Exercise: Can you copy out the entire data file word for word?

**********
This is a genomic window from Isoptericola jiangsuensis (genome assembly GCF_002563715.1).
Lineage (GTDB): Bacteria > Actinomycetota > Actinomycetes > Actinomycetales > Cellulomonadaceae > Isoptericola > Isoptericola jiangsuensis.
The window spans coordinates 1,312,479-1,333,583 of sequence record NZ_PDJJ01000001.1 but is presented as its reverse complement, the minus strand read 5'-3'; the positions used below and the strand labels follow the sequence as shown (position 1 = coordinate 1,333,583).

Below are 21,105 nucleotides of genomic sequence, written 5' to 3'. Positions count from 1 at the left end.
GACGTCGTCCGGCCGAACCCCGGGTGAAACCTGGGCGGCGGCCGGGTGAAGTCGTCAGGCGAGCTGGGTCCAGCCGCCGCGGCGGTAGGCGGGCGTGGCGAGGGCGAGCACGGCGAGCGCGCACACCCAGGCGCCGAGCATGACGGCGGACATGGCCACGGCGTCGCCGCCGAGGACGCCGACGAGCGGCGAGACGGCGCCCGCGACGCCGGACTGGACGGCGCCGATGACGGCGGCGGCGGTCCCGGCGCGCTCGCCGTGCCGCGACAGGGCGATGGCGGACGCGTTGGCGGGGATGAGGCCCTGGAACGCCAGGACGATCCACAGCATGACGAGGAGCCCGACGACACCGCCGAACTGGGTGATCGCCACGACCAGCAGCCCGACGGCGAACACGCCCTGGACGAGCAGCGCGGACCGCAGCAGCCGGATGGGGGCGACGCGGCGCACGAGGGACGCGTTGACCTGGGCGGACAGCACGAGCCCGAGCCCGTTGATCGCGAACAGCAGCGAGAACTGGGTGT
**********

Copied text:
This is a genomic window from Isoptericola jiangsuensis (genome assembly GCF_002563715.1).
Lineage (GTDB): Bacteria > Actinomycetota > Actinomycetes > Actinomycetales > Cellulomonadaceae > Isoptericola > Isoptericola jiangsuensis.
The window spans coordinates 1,312,479-1,333,583 of sequence record NZ_PDJJ01000001.1 but is presented as its reverse complement, the minus strand read 5'-3'; the positions used below and the strand labels follow the sequence as shown (position 1 = coordinate 1,333,583).

Below are 21,105 nucleotides of genomic sequence, written 5' to 3'. Positions count from 1 at the left end.
GACGTCGTCCGGCCGAACCCCGGGTGAAACCTGGGCGGCGGCCGGGTGAAGTCGTCAGGCGAGCTGGGTCCAGCCGCCGCGGCGGTAGGCGGGCGTGGCGAGGGCGAGCACGGCGAGCGCGCACACCCAGGCGCCGAGCATGACGGCGGACATGGCCACGGCGTCGCCGCCGAGGACGCCGACGAGCGGCGAGACGGCGCCCGCGACGCCGGACTGGACGGCGCCGATGACGGCGGCGGCGGTCCCGGCGCGCTCGCCGTGCCGCGACAGGGCGATGGCGGACGCGTTGGCGGGGATGAGGCCCTGGAACGCCAGGACGATCCACAGCATGACGAGGAGCCCGACGACACCGCCGAACTGGGTGATCGCCACGACCAGCAGCCCGACGGCGAACACGCCCTGGACGAGCAGCGCGGACCGCAGCAGCCGGATGGGGGCGACGCGGCGCACGAGGGACGCGTTGACCTGGGCGGACAGCACGAGCCCGAGCCCGTTGATCGCGAACAGCAGCGAGAACTGGGTGT